- Target speed enforcement in school and work zones, as this has higher public support and viewed as less controversial.
- Sponsor a national high-visibility enforcement campaign and support public awareness efforts to address speeding and aggressive driving.
- Promote best practices in automated enforcement strategies. Only 14 states allow automated speed enforcement and only two allow it everywhere in the state.
- Sponsor a National Forum on Speeding and Aggressive Driving to bring experts together to develop a plan and share information.
[Source: Consumer Reports]
Listening to your tunes while you walk to your destination may make the exercise more enjoyable, but it’s also dangerous. A new study shows that as the popularity of personal music devices has grown, so has the amount of deaths and injuries from resulting crashes.
According to research conducted by the University of Maryland School of Medicine and the University of Maryland Medical Center in Baltimore, the number of pedestrian injuries that occurred while listening to iPods and MP3 devices with headphones on has more than tripled in the past six years. “Everybody is aware of the risk of cellphones and texting in automobiles, but I see more and more teens distracted with the latest devices and headphones in their ears,” said Richard Lichenstein, associate professor of pediatrics at the University of Maryland School of Medicine.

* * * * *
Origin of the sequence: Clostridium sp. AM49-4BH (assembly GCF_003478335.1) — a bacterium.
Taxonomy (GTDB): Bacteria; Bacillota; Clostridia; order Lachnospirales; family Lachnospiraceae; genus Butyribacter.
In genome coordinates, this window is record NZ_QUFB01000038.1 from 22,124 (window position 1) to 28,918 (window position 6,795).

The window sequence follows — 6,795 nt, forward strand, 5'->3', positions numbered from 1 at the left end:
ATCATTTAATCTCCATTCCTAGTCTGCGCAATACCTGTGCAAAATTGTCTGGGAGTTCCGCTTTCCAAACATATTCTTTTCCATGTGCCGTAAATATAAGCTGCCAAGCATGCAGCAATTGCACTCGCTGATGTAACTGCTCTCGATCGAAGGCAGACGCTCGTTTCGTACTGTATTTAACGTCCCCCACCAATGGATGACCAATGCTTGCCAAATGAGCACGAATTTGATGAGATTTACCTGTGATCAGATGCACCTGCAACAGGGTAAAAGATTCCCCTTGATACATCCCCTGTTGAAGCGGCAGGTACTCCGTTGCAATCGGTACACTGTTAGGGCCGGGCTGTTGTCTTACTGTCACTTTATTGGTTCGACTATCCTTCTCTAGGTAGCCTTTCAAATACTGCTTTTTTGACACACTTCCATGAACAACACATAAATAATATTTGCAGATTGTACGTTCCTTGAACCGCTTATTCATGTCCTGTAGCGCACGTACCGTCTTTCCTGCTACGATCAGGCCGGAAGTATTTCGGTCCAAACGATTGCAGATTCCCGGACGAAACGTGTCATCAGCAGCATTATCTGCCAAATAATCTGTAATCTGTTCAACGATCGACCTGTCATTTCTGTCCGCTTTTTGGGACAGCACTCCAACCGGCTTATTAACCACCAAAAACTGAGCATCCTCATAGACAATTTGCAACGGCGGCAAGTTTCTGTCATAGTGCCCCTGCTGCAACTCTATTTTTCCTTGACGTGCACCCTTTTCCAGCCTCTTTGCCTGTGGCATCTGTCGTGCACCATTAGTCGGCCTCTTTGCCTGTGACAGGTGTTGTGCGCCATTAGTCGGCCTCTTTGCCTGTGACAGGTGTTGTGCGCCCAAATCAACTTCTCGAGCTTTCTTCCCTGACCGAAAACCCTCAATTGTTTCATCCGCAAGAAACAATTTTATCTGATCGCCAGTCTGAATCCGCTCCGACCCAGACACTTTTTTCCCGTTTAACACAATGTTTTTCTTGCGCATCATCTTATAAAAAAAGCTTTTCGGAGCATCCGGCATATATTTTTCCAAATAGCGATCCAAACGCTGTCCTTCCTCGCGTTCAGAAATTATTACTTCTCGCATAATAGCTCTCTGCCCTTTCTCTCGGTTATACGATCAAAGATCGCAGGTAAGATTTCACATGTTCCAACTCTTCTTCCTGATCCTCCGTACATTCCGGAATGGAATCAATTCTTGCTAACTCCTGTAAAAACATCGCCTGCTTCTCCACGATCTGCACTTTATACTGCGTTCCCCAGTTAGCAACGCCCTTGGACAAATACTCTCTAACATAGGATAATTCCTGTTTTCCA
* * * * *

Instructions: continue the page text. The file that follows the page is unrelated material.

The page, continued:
Looking at 116 accident cases from 2004 to 2011 where pedestrians were struck by vehicles while listening to personal music devices, 70 percent of pedestrians were killed and more than two-thirds of those involved were males under 30 years old. And it really didn’t make much of a difference when drivers tried to warn pedestrians by honking their horn – it still lead to fatalities in nearly three-quarters of cases studied.
The study finds that the rising occurrences of these types of accidents correspond to the popularity of iPods and MP3 players. The lesson for today – turn them off while you’re enjoying the fresh air. Do you listen to your iPod while walking? If so, will you turn it off now that you know about how many accidents occur because pedestrians can’t hear what’s going on around them? Leave us your thoughts in the comments section below.
[Source: USA Today]
Here are some sobering study results that may shock parents – teen drivers are most likely to cause a car accident within their first month of unsupervised driving.
The study, conducted by the AAA Foundation for Traffic Safety, found that teenage drivers are 50 percent more likely to get into a car crash in their first month of driving than after a year of driving by themselves. It also goes on to show that these drivers are twice as likely to get into an accident during the first month than after two years of driving experience.
To compile this information, AAA mounted cameras in the cars of 38 teenage drivers in North Carolina. Footage followed teen drivers as they learned to drive with their parents as well as their first six months of driving solo.
From the data collected, 57 percent of the accidents that were caused in the first month of driving happened because teens were driving too fast, weren’t paying attention, or failed to yield to other cars. Researchers also found that in the first few months of driving, teens got into quite a few left-hand turn crashes while trying to navigate across traffic, which suggests that young drivers could use more practice with it comes to certain driving maneuvers.